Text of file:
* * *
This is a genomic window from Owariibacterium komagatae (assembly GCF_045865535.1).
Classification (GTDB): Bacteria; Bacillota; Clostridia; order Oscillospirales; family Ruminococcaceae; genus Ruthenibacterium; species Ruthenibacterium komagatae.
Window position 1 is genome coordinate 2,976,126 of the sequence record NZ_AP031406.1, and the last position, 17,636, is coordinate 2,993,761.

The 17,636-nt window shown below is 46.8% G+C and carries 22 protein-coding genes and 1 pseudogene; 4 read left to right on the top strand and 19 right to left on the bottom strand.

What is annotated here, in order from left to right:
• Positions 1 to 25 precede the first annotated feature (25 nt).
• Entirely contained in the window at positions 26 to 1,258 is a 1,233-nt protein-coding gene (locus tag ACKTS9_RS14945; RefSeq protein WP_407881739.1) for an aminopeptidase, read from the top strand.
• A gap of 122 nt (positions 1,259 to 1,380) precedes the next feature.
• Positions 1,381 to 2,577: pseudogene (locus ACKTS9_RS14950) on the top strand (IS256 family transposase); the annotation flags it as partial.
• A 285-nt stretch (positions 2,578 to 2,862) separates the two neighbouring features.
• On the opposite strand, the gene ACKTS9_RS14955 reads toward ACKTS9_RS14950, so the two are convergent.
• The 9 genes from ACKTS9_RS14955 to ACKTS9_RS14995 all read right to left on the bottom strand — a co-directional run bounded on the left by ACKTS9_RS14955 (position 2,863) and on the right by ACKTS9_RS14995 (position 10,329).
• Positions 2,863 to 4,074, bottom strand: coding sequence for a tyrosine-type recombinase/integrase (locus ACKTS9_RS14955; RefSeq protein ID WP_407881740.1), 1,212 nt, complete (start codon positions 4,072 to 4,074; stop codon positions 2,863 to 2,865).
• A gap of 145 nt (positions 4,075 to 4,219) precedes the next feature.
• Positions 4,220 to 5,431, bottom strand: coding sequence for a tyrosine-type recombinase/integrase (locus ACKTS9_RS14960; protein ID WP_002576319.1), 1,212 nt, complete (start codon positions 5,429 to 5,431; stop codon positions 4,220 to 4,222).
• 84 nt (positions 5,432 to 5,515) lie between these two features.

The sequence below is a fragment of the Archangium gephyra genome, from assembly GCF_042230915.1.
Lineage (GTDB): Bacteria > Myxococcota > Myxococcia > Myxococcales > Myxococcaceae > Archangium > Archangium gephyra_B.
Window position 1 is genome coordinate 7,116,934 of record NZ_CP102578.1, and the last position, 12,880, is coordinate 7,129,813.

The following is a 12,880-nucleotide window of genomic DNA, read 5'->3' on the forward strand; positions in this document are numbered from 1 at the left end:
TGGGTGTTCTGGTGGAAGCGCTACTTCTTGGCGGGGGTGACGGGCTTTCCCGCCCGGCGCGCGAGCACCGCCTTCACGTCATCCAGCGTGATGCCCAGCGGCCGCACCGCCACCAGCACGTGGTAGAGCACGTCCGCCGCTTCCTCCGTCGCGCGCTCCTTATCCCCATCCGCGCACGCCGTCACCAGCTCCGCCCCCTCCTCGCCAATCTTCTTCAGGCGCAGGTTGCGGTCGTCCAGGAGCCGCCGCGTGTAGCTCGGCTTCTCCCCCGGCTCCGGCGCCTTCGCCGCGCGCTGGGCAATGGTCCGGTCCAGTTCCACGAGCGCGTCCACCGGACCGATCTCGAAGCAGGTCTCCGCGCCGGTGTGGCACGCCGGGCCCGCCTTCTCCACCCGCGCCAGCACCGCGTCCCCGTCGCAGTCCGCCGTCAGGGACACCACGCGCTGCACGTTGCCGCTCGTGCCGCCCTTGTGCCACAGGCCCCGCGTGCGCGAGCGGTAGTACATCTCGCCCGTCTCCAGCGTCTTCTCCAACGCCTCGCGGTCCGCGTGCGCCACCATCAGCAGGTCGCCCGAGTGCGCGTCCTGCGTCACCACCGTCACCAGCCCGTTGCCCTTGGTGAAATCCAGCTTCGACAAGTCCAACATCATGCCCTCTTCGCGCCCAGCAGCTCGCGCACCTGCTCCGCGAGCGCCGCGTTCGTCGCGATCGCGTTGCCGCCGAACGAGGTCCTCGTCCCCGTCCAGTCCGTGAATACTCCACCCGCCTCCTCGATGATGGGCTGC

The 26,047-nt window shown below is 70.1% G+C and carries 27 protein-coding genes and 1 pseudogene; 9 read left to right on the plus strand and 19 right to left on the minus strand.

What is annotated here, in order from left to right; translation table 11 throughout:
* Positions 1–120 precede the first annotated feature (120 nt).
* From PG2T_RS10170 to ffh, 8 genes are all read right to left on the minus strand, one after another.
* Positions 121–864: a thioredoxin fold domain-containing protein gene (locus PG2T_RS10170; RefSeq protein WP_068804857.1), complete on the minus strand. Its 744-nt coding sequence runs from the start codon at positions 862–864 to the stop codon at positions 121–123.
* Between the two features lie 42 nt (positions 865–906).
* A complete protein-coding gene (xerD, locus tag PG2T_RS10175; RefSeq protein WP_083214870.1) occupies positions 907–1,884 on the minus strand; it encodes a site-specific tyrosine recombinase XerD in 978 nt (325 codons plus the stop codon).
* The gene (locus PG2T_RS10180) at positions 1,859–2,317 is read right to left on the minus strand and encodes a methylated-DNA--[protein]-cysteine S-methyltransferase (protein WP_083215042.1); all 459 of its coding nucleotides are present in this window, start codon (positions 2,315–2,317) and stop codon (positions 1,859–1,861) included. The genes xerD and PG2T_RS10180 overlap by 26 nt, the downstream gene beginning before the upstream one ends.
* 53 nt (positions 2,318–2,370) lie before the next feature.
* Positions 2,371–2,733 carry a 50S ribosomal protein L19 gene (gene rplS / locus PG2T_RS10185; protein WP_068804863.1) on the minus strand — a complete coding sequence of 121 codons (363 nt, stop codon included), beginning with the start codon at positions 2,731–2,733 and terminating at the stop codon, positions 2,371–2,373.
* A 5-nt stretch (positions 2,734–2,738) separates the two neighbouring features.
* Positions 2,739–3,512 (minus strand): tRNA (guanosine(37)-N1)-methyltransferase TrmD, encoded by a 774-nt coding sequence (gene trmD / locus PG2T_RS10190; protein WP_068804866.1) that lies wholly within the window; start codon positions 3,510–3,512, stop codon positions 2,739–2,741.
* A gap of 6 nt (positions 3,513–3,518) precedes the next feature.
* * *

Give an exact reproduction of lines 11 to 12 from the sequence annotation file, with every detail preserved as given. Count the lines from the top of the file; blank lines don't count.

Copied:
• On the opposite strand, the gene ACKTS9_RS14955 reads toward ACKTS9_RS14950, so the two are convergent.
• The 9 genes from ACKTS9_RS14955 to ACKTS9_RS14995 all read right to left on the bottom strand — a co-directional run bounded on the left by ACKTS9_RS14955 (position 2,863) and on the right by ACKTS9_RS14995 (position 10,329).